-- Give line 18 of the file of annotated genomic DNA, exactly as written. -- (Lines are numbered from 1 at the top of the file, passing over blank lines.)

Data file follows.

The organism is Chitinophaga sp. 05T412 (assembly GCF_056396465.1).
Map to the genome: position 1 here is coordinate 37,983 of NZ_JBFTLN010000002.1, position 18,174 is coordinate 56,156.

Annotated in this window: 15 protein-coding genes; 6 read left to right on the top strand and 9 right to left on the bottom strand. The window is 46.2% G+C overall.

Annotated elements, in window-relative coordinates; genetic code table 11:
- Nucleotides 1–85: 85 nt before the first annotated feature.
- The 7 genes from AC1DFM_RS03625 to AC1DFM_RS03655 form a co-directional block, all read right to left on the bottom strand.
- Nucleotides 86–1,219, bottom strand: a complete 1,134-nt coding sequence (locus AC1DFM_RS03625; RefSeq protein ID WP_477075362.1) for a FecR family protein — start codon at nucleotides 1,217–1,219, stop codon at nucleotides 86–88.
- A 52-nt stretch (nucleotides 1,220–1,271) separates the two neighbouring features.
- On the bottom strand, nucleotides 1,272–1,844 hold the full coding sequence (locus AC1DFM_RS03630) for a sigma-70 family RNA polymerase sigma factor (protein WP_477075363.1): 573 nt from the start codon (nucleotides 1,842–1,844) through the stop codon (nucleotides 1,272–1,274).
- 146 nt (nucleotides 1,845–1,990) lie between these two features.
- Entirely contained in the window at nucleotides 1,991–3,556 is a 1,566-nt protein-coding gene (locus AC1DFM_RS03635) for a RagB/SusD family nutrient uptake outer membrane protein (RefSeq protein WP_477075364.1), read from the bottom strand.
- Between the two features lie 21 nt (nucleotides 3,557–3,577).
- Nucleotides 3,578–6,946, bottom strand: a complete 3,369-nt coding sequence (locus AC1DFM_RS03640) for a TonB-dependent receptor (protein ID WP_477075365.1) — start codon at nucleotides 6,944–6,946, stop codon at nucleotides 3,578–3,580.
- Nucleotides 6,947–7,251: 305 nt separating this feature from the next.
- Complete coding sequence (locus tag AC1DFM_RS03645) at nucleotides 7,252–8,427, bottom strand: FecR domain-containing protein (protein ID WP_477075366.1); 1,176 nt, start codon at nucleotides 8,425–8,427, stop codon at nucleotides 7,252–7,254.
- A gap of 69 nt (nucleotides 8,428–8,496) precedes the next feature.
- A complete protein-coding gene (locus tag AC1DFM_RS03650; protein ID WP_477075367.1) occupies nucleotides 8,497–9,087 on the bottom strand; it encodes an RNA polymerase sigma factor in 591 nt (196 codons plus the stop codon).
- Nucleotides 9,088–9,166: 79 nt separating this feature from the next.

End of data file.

- Nucleotides 9,088–9,166: 79 nt separating this feature from the next.